In elastic media, those particles which are directly disturbed start to vibrate around their position of equilibrium. The vibrations are then transmitted to the particles in the adjacent layers which also start to oscillate. In this way the initial stress, which directly involves only a portion of the medium, propagates throughout the medium.

This atomic movement is constrained by the elastic properties of the carrier, but even the slightest movement of the atoms is passed along through the densely packed molecular structure in the form of mechanical energy.

Modal Analysis

All structures, even structures such as metal stampings, castings, or similar parts that are apparently rigid to the human eye; undergo deformation. They vibrate in special shapes called mode shapes when excited at their resonant frequencies. By understanding the mode shapes, all the possible types of vibration can be predicted.

Modal analysis is defined as the study of the dynamic characteristics of a mechanical structure or system by measuring and predicting the mode shapes and frequencies of a structure. Under normal operating conditions, the structure will vibrate in a complex combination of all the mode shapes. 

The tuning fork shown is a very simple structure that could be represented by very few points. An impact hammer is used to excite the structure at the arrow and the resonant frequency responses are recorded at positions along the legs, using a signal analyzer. The resonant frequencies are the peaks that appear at every point at the same frequency. The amplitude of the peak at each location describes the mode shape for the associated resonant frequency.

Time and Frequency Analysis

Structural vibration can be converted into electrical signals. By analyzing the electrical signals, the nature of the vibration can be understood. Signal analysis is generally divided into time and frequency domains; each domain provides a different view and insight into the nature of the vibration.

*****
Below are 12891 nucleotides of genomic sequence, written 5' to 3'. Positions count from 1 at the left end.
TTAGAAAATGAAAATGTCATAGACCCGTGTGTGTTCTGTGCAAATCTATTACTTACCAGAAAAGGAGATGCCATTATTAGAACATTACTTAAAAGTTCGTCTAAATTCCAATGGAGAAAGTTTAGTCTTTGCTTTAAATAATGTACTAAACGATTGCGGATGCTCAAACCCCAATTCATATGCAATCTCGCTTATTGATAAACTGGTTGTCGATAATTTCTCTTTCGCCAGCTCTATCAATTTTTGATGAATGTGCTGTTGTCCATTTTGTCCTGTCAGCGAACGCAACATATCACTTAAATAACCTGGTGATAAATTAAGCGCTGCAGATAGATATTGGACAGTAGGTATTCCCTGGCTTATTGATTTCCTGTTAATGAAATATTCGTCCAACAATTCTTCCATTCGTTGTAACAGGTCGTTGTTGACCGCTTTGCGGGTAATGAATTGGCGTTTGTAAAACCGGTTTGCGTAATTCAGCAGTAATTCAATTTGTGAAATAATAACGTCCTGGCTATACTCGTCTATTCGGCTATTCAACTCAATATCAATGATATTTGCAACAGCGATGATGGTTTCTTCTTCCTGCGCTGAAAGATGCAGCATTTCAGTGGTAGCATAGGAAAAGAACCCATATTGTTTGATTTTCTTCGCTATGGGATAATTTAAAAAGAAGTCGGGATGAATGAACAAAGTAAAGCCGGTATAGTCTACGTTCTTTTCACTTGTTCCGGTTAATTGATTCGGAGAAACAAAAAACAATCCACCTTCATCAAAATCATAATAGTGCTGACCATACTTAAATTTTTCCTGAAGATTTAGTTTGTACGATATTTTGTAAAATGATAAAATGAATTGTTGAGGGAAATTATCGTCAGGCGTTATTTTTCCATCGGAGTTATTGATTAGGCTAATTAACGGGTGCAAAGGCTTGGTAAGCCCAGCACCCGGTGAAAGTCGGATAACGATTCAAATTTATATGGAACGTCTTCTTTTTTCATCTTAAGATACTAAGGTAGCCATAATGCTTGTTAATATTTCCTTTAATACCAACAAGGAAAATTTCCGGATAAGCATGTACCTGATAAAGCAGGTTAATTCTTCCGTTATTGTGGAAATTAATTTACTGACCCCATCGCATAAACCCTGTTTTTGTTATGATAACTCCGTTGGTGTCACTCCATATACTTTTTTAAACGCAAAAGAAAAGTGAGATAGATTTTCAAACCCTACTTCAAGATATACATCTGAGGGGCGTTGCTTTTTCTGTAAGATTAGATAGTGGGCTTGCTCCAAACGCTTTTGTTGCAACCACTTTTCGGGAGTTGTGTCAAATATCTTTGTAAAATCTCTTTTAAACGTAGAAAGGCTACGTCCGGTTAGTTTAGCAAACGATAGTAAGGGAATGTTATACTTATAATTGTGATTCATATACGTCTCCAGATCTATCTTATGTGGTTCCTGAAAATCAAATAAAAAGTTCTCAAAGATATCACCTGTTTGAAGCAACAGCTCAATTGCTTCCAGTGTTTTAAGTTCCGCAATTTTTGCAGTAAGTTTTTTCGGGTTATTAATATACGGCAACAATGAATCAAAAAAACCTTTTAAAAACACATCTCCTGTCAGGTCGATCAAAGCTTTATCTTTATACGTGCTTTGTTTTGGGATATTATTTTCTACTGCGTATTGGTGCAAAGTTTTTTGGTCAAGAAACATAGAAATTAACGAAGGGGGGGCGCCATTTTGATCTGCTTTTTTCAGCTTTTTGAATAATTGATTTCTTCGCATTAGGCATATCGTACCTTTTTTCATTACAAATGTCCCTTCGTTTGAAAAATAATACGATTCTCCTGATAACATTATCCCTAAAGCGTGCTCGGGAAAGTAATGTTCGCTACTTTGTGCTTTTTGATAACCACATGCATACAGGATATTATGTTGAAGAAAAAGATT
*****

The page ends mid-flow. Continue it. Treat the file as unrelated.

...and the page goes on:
Time domain analysis starts by analyzing the signal as a function of time.

The plot of vibration versus time provides information that helps characterize the behavior of the structure. Its behavior can be characterized by measuring:

  • The maximum vibration (or peak) level, or
  • Finding the period (time between zero crossings), or
  • Estimating the decay rate (the amount of time for the envelope to decay to near zero).

Frequency analysis also provides valuable information about structural vibration. Any ‘time history’ signal, for example the microphone signal in an AR inspection system, can be transformed into the frequency domain, giving us the full structural response of the subject part in the frequency domain.


  • All structures undergo a deformation when they are stressed by an external action, for example the impact used to excite the part in an AR inspection system
  • The initial stress from the impact, which directly involves only a portion of the structure (the part), propagates throughout the structure according to the very predictable laws of wave propagation
  • Modal Analysis is used to determine the resonant frequencies of the structure, i.e. the structural response
  • The structural response of a given part to a given excitation is both unique to that part and very repeatable. The same part, struck in the same way, will yield the same structural response
  • Flaws that are structurally significant, whether arising from material issues (hardness, grain structure, inclusions, residual stress) or from process related issues (cracks, voids, missing material, dimensional issues), will affect sound wave propagation through the part structure
  • The altered wave propagation in the flawed part will lead to shifts in one or more of the resonant frequencies, making it possible to detect the presence of the flaw